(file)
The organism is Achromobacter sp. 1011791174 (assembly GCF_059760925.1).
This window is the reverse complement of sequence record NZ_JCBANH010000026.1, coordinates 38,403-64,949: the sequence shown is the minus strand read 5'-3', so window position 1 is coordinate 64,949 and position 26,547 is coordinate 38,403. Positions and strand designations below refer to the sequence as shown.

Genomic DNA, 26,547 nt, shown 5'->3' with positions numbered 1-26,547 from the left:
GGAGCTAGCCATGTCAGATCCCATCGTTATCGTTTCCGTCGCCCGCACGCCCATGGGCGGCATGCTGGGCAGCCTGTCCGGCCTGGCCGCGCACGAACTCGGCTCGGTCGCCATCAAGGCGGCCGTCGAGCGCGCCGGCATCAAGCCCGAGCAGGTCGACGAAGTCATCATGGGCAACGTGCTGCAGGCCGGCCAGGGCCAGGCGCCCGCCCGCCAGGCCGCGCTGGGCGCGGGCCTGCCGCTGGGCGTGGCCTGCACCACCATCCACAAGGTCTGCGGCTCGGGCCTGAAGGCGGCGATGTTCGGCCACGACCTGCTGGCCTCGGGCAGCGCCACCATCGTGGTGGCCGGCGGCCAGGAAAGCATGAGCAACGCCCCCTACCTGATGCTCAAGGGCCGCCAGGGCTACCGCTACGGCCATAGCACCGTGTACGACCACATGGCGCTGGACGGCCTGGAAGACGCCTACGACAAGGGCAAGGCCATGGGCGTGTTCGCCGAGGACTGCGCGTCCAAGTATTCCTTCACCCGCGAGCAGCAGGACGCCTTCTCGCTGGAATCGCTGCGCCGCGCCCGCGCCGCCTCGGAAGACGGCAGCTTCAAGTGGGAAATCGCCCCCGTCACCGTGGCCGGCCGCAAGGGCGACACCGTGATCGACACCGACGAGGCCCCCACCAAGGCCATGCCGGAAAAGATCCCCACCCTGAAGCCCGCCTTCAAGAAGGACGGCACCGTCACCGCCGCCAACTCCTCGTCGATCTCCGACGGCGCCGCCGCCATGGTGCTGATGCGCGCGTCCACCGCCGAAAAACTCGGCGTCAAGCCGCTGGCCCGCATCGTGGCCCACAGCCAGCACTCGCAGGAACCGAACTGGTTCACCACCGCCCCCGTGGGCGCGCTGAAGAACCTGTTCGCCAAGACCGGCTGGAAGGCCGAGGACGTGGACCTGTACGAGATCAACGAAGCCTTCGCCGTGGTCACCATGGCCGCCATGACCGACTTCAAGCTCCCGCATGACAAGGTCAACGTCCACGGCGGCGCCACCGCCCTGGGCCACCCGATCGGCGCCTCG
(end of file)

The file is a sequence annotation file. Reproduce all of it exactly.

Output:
The organism is Achromobacter sp. 1011791174 (assembly GCF_059760925.1).
This window is the reverse complement of sequence record NZ_JCBANH010000026.1, coordinates 38,403-64,949: the sequence shown is the minus strand read 5'-3', so window position 1 is coordinate 64,949 and position 26,547 is coordinate 38,403. Positions and strand designations below refer to the sequence as shown.

Genomic DNA, 26,547 nt, shown 5'->3' with positions numbered 1-26,547 from the left:
GGAGCTAGCCATGTCAGATCCCATCGTTATCGTTTCCGTCGCCCGCACGCCCATGGGCGGCATGCTGGGCAGCCTGTCCGGCCTGGCCGCGCACGAACTCGGCTCGGTCGCCATCAAGGCGGCCGTCGAGCGCGCCGGCATCAAGCCCGAGCAGGTCGACGAAGTCATCATGGGCAACGTGCTGCAGGCCGGCCAGGGCCAGGCGCCCGCCCGCCAGGCCGCGCTGGGCGCGGGCCTGCCGCTGGGCGTGGCCTGCACCACCATCCACAAGGTCTGCGGCTCGGGCCTGAAGGCGGCGATGTTCGGCCACGACCTGCTGGCCTCGGGCAGCGCCACCATCGTGGTGGCCGGCGGCCAGGAAAGCATGAGCAACGCCCCCTACCTGATGCTCAAGGGCCGCCAGGGCTACCGCTACGGCCATAGCACCGTGTACGACCACATGGCGCTGGACGGCCTGGAAGACGCCTACGACAAGGGCAAGGCCATGGGCGTGTTCGCCGAGGACTGCGCGTCCAAGTATTCCTTCACCCGCGAGCAGCAGGACGCCTTCTCGCTGGAATCGCTGCGCCGCGCCCGCGCCGCCTCGGAAGACGGCAGCTTCAAGTGGGAAATCGCCCCCGTCACCGTGGCCGGCCGCAAGGGCGACACCGTGATCGACACCGACGAGGCCCCCACCAAGGCCATGCCGGAAAAGATCCCCACCCTGAAGCCCGCCTTCAAGAAGGACGGCACCGTCACCGCCGCCAACTCCTCGTCGATCTCCGACGGCGCCGCCGCCATGGTGCTGATGCGCGCGTCCACCGCCGAAAAACTCGGCGTCAAGCCGCTGGCCCGCATCGTGGCCCACAGCCAGCACTCGCAGGAACCGAACTGGTTCACCACCGCCCCCGTGGGCGCGCTGAAGAACCTGTTCGCCAAGACCGGCTGGAAGGCCGAGGACGTGGACCTGTACGAGATCAACGAAGCCTTCGCCGTGGTCACCATGGCCGCCATGACCGACTTCAAGCTCCCGCATGACAAGGTCAACGTCCACGGCGGCGCCACCGCCCTGGGCCACCCGATCGGCGCCTCG